Dr Richard Fallon on ‘Literature and Borderline Geoscience: The Case of Paranormal Palaeontology in the Late Nineteenth Century’
During the late nineteenth and early twentieth centuries, researchers in Britain and North America locked horns over fundamental aspects of planetary prehistory, from evolution to continental drift. Figures both within and beyond the elite scientific community addressed these controversies, frequently relating them to religious belief or exploring their implications in fiction. The story of deep history was far from unified in a climate characterised not only by disputing experts but also by occultists’ claims to see through time and the re-emergence of young-earth creationism. Novelists, meanwhile, took advantage of the most sensational geo-theories, turning lost worlds like Atlantis into literary mainstays – sometimes making more serious truth claims than their fictional garbs implied.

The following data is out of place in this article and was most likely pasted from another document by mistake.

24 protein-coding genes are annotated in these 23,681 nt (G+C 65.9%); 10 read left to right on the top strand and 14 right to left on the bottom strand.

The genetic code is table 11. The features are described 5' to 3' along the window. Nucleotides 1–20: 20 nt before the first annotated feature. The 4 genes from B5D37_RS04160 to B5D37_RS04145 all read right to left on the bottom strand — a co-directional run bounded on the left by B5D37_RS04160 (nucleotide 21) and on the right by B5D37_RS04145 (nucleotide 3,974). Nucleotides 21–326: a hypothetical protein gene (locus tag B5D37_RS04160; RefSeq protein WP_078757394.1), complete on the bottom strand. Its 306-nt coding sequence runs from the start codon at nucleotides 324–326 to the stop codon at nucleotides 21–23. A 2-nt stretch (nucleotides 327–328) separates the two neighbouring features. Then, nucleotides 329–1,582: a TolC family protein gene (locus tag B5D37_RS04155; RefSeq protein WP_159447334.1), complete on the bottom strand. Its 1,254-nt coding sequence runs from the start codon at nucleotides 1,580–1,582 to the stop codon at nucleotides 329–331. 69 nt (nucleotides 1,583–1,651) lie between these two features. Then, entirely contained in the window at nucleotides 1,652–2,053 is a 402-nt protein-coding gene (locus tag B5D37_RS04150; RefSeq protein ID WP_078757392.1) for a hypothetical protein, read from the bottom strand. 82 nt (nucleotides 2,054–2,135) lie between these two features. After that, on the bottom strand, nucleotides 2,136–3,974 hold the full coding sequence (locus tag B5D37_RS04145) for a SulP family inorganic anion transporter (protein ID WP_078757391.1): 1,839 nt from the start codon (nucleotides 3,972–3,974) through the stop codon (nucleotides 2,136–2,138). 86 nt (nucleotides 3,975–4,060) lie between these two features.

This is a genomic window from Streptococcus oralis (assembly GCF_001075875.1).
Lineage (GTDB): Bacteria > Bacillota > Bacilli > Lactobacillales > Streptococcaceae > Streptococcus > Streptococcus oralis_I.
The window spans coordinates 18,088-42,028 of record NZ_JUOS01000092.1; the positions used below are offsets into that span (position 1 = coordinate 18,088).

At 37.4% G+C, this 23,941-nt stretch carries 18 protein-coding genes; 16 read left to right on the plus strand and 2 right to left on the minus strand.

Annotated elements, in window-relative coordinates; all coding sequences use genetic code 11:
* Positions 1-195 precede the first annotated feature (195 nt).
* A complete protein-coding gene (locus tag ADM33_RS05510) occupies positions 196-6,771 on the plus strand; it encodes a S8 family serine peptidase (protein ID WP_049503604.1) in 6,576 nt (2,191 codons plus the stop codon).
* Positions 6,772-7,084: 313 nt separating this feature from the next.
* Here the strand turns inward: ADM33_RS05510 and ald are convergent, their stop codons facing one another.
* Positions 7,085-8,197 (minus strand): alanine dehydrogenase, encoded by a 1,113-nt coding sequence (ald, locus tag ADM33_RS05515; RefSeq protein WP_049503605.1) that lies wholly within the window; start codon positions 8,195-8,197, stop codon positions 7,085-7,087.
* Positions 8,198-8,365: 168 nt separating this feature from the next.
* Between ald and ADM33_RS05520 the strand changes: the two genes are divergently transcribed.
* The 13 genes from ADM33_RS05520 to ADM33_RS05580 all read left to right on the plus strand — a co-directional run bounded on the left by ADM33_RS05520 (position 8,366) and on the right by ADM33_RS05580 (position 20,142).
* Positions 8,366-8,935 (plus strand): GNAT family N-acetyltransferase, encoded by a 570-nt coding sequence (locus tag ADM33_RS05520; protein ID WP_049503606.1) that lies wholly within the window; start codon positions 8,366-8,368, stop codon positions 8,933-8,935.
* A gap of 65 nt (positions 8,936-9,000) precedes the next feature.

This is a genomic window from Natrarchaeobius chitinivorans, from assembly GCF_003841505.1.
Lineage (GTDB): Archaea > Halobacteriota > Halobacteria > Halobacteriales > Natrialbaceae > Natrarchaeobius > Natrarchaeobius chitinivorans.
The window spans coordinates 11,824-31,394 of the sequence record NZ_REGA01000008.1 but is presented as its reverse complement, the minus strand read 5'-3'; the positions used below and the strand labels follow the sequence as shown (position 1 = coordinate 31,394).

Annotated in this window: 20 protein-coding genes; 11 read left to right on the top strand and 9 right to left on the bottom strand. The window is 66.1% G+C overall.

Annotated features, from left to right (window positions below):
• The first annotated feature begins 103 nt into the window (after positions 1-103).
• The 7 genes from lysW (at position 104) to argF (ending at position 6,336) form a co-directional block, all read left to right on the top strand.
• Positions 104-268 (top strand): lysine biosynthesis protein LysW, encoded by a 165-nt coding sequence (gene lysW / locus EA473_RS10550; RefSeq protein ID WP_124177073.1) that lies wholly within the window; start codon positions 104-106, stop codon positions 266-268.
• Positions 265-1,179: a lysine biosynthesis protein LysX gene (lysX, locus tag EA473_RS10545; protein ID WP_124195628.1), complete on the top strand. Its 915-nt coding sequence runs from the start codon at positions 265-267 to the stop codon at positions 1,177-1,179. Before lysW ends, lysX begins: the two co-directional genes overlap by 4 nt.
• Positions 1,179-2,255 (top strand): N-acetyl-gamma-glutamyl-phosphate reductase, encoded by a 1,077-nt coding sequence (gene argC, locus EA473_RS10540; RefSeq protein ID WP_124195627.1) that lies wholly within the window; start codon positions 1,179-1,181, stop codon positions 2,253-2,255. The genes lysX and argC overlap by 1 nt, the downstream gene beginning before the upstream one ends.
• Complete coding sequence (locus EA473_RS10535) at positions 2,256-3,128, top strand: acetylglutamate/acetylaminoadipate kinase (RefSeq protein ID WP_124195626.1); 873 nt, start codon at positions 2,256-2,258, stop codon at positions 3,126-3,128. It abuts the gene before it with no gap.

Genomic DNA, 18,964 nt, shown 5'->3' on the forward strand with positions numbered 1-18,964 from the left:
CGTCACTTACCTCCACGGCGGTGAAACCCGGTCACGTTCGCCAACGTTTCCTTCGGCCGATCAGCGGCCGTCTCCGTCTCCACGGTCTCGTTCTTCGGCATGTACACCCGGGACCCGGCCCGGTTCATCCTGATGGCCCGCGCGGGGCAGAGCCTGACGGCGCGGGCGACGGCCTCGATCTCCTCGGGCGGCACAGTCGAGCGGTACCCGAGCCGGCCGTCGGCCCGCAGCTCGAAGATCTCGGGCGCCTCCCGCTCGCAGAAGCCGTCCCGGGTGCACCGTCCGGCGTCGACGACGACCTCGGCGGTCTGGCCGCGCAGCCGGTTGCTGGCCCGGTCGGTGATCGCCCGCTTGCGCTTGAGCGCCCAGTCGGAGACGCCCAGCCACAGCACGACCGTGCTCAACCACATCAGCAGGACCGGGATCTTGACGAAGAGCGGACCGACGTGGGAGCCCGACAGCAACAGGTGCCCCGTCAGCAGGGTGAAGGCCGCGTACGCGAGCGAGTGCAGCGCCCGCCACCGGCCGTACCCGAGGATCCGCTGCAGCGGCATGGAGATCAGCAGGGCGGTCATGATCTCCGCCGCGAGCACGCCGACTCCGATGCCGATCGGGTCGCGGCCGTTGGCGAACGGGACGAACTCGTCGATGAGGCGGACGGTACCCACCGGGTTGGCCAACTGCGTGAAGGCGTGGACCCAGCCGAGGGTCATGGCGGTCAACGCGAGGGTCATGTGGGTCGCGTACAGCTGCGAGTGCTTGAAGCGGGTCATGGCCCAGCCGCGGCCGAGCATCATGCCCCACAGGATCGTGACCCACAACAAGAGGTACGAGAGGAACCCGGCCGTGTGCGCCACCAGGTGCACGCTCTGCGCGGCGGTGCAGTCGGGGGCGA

Focusing on print, my current project seeks to map this little-understood culture of ‘borderlinegeoscience’ and to determine how researchers and the general public navigated its amorphous terrain. This paper introduces the project before turning to a case study of clairvoyant visionaries, including the freethinking Anglo-American family of William and Elizabeth Denton. I show how literary techniques formerly developed to encourage imaginative ‘seeing’ through time were literalised in the Dentons’ writings of the 1860s and 1870s. These writings claimed to recount genuine visions of the prehistoric past made through the power of ‘psychometry’.
Richard Fallon is a Leverhulme Trust Early Career Fellow at the University of Birmingham. His collection of nineteenth-century palaeontological literature,Creatures of Another Age: Classic Visions of Prehistoric Monsters, is published this month by Valancourt Books. His monographReimagining Dinosaurs in Late Victorian and Edwardian Literature: How the ‘Terrible Lizard’ Became a Transatlantic Cultural Iconwill be published in November by Cambridge University Press.